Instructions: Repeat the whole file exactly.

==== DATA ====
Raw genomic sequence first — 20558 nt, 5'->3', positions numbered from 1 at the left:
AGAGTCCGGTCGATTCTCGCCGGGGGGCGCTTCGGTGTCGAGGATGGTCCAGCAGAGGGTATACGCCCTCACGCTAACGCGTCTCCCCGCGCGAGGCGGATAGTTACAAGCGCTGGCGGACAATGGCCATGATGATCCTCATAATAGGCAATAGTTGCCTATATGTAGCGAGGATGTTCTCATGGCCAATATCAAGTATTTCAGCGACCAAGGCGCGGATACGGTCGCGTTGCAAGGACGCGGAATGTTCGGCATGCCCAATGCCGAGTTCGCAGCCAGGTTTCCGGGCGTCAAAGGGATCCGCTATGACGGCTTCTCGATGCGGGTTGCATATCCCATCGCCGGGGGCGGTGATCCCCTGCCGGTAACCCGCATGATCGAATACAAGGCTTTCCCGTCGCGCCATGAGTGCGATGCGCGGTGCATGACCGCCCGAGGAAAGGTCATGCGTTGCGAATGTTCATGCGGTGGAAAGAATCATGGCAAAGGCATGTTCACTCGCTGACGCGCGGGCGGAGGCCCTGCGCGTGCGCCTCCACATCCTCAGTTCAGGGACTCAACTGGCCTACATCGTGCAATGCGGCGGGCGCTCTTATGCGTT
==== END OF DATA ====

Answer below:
Raw genomic sequence first — 20558 nt, 5'->3', positions numbered from 1 at the left:
AGAGTCCGGTCGATTCTCGCCGGGGGGCGCTTCGGTGTCGAGGATGGTCCAGCAGAGGGTATACGCCCTCACGCTAACGCGTCTCCCCGCGCGAGGCGGATAGTTACAAGCGCTGGCGGACAATGGCCATGATGATCCTCATAATAGGCAATAGTTGCCTATATGTAGCGAGGATGTTCTCATGGCCAATATCAAGTATTTCAGCGACCAAGGCGCGGATACGGTCGCGTTGCAAGGACGCGGAATGTTCGGCATGCCCAATGCCGAGTTCGCAGCCAGGTTTCCGGGCGTCAAAGGGATCCGCTATGACGGCTTCTCGATGCGGGTTGCATATCCCATCGCCGGGGGCGGTGATCCCCTGCCGGTAACCCGCATGATCGAATACAAGGCTTTCCCGTCGCGCCATGAGTGCGATGCGCGGTGCATGACCGCCCGAGGAAAGGTCATGCGTTGCGAATGTTCATGCGGTGGAAAGAATCATGGCAAAGGCATGTTCACTCGCTGACGCGCGGGCGGAGGCCCTGCGCGTGCGCCTCCACATCCTCAGTTCAGGGACTCAACTGGCCTACATCGTGCAATGCGGCGGGCGCTCTTATGCGTT